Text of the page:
It is truly a rare hike that leaves you both worn out and exhilerated at the same time. Kent Trail to Hidden Lake give you that experience. It is a hiker's hike! The challenging trails and the rugged, isolated microcosms of nature command the senses and satisfy the primeval need to commune with nature.
The hike starts at the bottom of the Lake Bon Tempe Dam in the Marin Municipal Water District. We go up and over the dam and then down the other side to meet with Alpine Lake which is about a hundred feet lower than Bon Tempe. Alpine Lake only has one recognized trail along it. This is rugged Kent Trail that runs along the south-east side.
Unlike the busy Lagunitas and Bon Tempe Lakes, the trail around Alpine is rarely travelled, perhaps because you can't go all the way around the lake. The lake has a peaceful solitude and the mountains above, a deep woods feeling. With the recent rains, many of the small streams are flowing again and the moss-covered waterfalls are green and lush. There is a great waterfall about a mile and a half in, see the photo at right.
After a couple miles along Alpine Lake you reach the junction where Kent Trail turns up and the Helen Markt Trail continues along the lake. Here we turned up Kent and headed into mixed forest with small groves of second-growth redwood trees. It has several flights of stairs -- a natural Stairmaster! Towards the top, Hidden Lake and Foul Pool are tucked away in small depressions. These ponds are good sized vernal pools full of fallen logs, creating homes for frogs, salamanders, and newts. One of these spots makes a great place to stop and snack and look for wildlife.
Hidden Lake is near the top of the hike where Willow and Stocking Trails meet with Kent Trail. Be sure to go left on Stocking Trail, which leads over to Hidden Lake and then heads out to Rocky Ridge. One of our favorite redwood groves is on the north side of Hidden Lake along Stocking Trail. Large clumps of Giant Chain Ferns fill the forest floor, while the huge trees tower above and a small stream winds its way between them.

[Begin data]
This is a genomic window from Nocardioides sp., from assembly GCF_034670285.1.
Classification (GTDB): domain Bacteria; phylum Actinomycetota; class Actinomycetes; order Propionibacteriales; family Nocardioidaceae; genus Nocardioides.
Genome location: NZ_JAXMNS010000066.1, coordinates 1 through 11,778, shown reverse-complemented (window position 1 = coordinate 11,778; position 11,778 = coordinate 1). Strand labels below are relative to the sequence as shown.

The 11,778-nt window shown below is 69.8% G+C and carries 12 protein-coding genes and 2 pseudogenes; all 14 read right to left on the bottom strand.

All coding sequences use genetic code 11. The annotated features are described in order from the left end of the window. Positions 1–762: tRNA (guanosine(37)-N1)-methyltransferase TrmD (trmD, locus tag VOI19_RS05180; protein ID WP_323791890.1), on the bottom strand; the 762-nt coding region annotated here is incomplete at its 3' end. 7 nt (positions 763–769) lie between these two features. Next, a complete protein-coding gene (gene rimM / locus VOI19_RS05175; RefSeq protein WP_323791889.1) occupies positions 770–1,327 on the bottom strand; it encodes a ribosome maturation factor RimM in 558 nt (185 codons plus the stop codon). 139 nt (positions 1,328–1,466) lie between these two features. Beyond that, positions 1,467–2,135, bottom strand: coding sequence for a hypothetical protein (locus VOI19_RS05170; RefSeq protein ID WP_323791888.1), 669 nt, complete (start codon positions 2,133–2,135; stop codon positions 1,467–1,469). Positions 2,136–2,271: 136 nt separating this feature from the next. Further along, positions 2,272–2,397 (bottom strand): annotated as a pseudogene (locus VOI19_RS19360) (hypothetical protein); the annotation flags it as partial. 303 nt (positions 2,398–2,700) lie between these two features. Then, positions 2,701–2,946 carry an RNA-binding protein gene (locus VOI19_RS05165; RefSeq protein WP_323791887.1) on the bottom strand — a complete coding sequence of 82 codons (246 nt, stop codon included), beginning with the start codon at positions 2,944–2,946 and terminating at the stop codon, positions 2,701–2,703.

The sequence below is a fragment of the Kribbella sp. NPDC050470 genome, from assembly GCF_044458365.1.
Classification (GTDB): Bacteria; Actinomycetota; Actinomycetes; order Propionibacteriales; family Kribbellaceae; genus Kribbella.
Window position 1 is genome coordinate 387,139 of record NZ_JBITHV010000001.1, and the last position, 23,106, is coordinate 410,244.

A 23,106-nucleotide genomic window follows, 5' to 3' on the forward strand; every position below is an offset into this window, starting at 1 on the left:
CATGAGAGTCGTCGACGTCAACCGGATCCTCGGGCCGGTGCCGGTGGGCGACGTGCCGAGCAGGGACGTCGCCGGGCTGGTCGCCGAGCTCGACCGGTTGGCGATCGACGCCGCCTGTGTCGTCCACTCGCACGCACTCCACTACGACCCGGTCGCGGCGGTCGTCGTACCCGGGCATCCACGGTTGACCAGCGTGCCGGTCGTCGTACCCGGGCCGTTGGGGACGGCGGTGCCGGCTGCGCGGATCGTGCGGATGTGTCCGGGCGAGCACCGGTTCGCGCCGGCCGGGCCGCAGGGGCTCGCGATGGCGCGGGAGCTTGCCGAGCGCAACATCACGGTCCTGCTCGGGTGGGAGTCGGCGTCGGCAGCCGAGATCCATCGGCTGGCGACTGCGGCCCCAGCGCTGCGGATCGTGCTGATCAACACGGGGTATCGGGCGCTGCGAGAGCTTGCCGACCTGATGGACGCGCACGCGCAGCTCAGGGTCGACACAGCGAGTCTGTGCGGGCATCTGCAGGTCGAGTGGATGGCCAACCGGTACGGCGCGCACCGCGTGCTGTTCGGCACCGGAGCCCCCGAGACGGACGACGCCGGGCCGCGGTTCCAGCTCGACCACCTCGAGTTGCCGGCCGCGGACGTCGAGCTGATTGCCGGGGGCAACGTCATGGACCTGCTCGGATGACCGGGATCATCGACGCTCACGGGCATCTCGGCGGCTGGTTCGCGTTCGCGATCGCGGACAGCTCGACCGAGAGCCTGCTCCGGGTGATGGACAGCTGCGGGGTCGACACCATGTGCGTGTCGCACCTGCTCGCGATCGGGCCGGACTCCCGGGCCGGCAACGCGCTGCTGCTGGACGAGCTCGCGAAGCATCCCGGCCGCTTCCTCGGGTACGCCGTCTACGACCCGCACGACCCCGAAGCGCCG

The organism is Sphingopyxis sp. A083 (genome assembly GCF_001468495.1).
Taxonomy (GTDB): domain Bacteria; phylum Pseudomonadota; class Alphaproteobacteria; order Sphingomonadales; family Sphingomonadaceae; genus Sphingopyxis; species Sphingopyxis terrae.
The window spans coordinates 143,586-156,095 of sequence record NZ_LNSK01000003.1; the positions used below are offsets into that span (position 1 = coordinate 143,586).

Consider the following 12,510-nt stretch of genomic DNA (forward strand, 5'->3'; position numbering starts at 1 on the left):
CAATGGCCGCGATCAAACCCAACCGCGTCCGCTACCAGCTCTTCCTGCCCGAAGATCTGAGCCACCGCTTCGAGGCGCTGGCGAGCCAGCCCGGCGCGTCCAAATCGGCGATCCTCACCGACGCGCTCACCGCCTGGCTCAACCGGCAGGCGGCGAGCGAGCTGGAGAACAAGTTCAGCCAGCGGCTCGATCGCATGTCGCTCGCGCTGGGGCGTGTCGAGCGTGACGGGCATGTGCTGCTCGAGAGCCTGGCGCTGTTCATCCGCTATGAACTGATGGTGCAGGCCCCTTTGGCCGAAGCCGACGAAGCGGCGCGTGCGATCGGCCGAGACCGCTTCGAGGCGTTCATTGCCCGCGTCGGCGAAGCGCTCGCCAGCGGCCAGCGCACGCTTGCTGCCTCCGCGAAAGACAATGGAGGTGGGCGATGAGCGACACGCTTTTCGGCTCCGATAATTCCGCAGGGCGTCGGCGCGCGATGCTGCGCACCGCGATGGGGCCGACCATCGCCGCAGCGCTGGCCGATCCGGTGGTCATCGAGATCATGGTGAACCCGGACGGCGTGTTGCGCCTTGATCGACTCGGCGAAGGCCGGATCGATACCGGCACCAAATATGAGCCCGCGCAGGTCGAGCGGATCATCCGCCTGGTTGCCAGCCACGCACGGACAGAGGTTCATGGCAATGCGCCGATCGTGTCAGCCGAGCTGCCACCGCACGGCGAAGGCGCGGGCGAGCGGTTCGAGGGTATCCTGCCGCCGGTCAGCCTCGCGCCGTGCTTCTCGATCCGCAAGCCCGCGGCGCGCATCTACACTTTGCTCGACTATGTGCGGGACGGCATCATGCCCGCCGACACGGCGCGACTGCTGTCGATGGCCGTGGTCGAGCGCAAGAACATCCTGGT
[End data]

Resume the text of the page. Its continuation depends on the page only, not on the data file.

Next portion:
The way the environment can change so abruptly never ceases to amaze us. Just ten minutes from lush lake and redwood forest is rocky, dry and scrubby Rocky Ridge Fire Road. The road runs along a ridge of serpentine stretching from Mount Tamalpais to Pine Mountain and then northward. Here there is little soil between the green rocks, gravel and sand. The plants are all drought tolerant, with prostrate Manzanita's, stunted trees and some grasses. There are great views of Pilot's Knob and the East Bay. This section is a fireroad and we find it nice to be able to finish the hike side-by-side, while taking in all the views.
Rocky Ridge Fire Road ends just adjacent to Bon Tempe Dam. The hike is mostly shady on the single-track trails and sunny on Rocky Ridge. There is no water available at Bon Tempe Dam parking so be sure to bring plenty of water and some food. This is a good hike for older kids, and dogs are welcome on leash.